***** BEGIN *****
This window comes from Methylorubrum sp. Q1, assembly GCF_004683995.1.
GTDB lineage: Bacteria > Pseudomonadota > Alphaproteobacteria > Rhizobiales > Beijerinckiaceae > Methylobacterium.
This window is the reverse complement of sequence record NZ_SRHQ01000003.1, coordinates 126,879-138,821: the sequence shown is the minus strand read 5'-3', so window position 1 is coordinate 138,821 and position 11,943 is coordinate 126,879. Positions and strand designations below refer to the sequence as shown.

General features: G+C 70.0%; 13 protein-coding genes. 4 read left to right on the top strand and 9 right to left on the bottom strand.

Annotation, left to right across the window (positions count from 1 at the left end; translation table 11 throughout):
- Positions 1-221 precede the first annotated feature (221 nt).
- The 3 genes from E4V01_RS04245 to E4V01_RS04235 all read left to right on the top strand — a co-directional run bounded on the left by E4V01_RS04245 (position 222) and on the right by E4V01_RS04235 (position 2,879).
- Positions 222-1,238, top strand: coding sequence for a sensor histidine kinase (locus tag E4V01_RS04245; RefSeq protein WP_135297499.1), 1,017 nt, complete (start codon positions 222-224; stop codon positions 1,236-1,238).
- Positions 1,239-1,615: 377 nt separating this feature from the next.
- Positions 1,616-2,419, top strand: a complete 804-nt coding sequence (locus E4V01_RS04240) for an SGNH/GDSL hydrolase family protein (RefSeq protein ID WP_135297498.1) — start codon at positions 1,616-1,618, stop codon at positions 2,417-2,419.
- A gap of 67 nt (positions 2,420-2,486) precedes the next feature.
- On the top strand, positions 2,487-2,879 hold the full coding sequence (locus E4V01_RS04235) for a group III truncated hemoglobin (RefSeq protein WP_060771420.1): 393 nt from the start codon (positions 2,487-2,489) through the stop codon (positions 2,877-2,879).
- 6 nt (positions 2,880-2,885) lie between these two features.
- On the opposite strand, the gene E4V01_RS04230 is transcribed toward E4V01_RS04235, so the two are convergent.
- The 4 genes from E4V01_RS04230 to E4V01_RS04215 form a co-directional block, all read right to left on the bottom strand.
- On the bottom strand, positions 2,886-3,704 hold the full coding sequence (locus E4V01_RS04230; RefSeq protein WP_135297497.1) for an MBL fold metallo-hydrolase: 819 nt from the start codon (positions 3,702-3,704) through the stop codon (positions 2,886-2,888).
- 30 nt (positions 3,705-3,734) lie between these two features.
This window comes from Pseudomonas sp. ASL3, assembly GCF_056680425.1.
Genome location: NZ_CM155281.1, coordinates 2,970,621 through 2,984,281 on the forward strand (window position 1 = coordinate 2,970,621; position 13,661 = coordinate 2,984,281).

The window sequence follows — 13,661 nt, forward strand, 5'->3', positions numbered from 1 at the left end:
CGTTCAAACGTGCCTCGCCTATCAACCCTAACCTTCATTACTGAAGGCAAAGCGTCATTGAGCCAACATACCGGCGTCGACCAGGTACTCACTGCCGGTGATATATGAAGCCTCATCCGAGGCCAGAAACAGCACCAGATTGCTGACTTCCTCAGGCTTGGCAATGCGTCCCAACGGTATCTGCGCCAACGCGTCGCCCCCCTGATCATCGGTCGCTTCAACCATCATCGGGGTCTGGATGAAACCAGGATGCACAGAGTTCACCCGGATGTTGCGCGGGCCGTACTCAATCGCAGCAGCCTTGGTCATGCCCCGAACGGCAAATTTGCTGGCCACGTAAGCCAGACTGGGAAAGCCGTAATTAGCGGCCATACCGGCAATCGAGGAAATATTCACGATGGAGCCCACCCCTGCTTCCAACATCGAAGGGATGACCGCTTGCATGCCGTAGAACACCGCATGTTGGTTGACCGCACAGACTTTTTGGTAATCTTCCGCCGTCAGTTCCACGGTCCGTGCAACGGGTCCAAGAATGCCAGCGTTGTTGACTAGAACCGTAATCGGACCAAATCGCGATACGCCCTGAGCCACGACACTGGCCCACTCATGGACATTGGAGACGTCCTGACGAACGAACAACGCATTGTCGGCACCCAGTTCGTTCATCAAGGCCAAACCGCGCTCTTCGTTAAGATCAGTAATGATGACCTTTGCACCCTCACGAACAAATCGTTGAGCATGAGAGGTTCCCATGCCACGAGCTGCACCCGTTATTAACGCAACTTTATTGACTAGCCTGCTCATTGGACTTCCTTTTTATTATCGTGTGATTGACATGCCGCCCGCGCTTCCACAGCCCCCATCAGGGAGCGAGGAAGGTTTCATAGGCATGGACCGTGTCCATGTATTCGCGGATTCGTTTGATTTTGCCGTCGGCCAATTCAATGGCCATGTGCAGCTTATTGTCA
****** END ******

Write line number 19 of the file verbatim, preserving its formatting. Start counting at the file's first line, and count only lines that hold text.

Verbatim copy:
Genome location: NZ_CM155281.1, coordinates 2,970,621 through 2,984,281 on the forward strand (window position 1 = coordinate 2,970,621; position 13,661 = coordinate 2,984,281).